Cincinnati Children's stops practicing breathing tube insertion on cats after 20 years

Cincinnati Children's Hospital Medical Center ended a 20-year practice of teaching physicians to insert breathing tubes by practicing on live cats, reports the Cincinnati Enquirer.

Four things to know:

1. Pulmonary specialist Robert E. Wood, PhD, MD, has taught a course on pediatric flexible bronchoscopy at Cincinnati Children's since 1999. In that time, physicians taking the course have practiced breathing tube insertions on more than 370 cats.

2. People for the Ethical Treatment of Animals sent a complaint to Cincinnati Children's about the practice Jan. 24 after a whistle-blower reported that a cat used in the course died from anesthesia-related complications last year.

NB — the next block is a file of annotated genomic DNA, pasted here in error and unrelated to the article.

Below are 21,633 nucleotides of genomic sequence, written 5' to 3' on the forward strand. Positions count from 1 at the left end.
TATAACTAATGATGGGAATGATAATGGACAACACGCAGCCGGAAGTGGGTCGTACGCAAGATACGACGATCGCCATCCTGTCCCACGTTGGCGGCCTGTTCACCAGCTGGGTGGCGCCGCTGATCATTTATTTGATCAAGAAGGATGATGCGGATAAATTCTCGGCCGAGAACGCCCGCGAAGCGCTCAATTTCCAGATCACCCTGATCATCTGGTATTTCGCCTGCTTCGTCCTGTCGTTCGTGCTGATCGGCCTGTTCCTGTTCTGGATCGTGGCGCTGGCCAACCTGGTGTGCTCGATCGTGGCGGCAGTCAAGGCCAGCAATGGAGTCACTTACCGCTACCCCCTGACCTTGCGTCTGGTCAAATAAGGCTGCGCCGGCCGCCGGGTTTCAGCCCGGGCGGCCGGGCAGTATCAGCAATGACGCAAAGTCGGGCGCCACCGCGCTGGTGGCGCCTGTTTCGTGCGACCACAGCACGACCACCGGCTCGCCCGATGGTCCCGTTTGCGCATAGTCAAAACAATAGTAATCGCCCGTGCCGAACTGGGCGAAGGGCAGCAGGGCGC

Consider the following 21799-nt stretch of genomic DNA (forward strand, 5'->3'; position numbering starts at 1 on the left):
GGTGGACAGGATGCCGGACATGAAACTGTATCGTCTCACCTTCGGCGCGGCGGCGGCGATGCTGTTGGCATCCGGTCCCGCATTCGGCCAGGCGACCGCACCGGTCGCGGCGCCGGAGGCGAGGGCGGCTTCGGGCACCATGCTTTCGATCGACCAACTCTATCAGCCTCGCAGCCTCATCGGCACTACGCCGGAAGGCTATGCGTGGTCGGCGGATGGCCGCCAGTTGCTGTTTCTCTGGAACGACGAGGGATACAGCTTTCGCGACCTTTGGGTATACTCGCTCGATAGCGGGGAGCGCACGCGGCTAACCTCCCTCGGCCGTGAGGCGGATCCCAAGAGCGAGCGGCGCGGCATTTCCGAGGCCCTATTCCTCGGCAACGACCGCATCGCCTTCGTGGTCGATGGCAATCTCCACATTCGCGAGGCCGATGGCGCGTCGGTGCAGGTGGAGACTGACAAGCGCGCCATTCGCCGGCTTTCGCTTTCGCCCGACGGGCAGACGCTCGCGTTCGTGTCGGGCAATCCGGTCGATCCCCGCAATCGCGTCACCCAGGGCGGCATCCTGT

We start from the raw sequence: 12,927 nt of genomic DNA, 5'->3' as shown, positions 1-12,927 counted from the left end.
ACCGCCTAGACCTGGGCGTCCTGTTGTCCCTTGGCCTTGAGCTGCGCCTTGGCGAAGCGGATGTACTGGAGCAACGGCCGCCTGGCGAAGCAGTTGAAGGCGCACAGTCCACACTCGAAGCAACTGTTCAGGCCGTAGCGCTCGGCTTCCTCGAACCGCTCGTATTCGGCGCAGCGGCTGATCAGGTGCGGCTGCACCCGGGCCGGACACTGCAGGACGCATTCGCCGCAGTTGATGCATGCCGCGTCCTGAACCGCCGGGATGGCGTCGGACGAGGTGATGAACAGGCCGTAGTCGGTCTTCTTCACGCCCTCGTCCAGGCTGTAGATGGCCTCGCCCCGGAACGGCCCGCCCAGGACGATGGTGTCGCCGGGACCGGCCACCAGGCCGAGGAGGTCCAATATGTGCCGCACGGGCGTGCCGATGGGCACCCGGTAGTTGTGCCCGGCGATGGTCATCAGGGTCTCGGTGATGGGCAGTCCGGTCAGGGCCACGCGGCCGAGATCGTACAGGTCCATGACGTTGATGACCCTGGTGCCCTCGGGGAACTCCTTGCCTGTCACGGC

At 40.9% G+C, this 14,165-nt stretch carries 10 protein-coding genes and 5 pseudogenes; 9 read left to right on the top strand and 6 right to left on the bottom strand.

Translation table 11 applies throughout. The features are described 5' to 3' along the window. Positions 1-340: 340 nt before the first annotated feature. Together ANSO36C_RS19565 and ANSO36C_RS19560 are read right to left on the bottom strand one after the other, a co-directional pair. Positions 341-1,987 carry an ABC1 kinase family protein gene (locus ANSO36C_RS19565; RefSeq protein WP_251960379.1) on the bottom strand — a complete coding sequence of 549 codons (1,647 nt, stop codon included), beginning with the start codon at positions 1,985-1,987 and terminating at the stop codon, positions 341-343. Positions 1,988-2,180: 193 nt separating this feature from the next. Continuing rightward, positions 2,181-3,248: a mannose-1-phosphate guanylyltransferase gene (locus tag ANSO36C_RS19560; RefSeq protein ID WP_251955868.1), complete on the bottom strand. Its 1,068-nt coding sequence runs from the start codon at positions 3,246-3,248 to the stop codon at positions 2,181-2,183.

3. PETA argued Cincinnati Children's can use human simulators for training programs, rather than live animals.

4.Margaret Hostetter, MD, chairwoman of Cincinnati Children's pediatrics department, said the hospital would end the practice in a Feb. 8 response to PETA's complaint.

"I have discussed this matter with Dr. Wood, and he understands that he and any other physicians who may teach the pediatric flexible bronchoscopy postgraduate course in the future will no longer use animals," she told PETA. "This prohibition has been communicated to Dr. Wood and his colleagues."

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